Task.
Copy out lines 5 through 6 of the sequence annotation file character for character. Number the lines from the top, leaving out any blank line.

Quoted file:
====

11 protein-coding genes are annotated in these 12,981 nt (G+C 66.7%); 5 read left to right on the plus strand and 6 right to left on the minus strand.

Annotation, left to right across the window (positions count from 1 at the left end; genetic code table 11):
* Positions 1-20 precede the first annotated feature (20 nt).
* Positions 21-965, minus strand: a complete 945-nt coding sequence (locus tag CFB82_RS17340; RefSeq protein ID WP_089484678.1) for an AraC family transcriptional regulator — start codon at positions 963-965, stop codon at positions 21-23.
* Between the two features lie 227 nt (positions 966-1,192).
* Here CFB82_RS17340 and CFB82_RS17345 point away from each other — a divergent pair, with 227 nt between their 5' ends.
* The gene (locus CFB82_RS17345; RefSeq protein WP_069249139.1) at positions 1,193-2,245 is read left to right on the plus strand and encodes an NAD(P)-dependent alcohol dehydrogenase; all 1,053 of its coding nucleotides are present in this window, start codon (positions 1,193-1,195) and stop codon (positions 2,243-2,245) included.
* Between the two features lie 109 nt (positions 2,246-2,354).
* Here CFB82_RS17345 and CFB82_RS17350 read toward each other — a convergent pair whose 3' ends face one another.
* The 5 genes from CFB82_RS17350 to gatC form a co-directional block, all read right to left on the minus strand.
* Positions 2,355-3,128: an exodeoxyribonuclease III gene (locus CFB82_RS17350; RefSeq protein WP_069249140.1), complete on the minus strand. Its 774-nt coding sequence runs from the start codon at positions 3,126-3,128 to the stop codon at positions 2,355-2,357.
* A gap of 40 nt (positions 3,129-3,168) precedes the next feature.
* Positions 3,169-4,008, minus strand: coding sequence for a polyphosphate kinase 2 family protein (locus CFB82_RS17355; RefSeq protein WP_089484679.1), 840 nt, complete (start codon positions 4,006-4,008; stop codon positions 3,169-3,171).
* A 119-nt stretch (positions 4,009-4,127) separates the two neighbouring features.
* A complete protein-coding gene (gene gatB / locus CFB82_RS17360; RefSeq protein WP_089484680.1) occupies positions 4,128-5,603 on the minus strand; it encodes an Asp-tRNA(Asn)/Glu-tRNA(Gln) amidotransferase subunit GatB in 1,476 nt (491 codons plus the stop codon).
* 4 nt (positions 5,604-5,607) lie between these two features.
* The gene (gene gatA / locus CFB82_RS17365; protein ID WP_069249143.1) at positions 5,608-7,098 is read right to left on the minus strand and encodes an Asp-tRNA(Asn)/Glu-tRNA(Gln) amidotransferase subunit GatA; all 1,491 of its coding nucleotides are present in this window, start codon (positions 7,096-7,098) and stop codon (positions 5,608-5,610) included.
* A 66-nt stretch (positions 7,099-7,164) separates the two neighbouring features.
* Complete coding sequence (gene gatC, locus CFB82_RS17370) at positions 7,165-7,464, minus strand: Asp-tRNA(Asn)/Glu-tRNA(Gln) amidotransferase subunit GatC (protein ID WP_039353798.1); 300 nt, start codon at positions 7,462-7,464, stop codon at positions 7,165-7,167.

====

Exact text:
* Between the two features lie 227 nt (positions 966-1,192).
* Here CFB82_RS17340 and CFB82_RS17345 point away from each other — a divergent pair, with 227 nt between their 5' ends.